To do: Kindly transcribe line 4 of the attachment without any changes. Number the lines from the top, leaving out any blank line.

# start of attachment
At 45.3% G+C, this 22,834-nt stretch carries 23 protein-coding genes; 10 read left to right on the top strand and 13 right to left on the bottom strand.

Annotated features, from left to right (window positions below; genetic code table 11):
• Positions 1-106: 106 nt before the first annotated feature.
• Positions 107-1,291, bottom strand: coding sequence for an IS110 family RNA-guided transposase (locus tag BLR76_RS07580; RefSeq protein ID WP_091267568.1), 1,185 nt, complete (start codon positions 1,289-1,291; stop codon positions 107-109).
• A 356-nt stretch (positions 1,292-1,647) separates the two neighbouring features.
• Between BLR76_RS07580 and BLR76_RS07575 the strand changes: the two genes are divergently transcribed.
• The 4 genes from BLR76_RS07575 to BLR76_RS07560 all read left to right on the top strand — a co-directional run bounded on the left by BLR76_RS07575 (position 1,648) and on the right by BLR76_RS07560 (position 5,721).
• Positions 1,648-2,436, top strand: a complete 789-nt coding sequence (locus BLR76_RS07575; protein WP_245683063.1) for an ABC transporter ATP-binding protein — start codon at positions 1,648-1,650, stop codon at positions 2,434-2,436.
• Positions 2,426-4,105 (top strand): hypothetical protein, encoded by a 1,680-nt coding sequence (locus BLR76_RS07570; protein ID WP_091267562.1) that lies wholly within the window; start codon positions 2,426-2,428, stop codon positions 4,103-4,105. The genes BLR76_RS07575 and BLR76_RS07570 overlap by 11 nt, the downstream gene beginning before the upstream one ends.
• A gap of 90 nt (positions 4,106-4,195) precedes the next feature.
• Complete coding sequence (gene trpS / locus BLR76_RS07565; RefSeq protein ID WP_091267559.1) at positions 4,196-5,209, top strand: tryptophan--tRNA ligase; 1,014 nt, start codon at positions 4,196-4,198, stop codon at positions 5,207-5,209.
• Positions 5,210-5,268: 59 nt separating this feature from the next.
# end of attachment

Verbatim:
• Positions 107-1,291, bottom strand: coding sequence for an IS110 family RNA-guided transposase (locus tag BLR76_RS07580; RefSeq protein ID WP_091267568.1), 1,185 nt, complete (start codon positions 1,289-1,291; stop codon positions 107-109).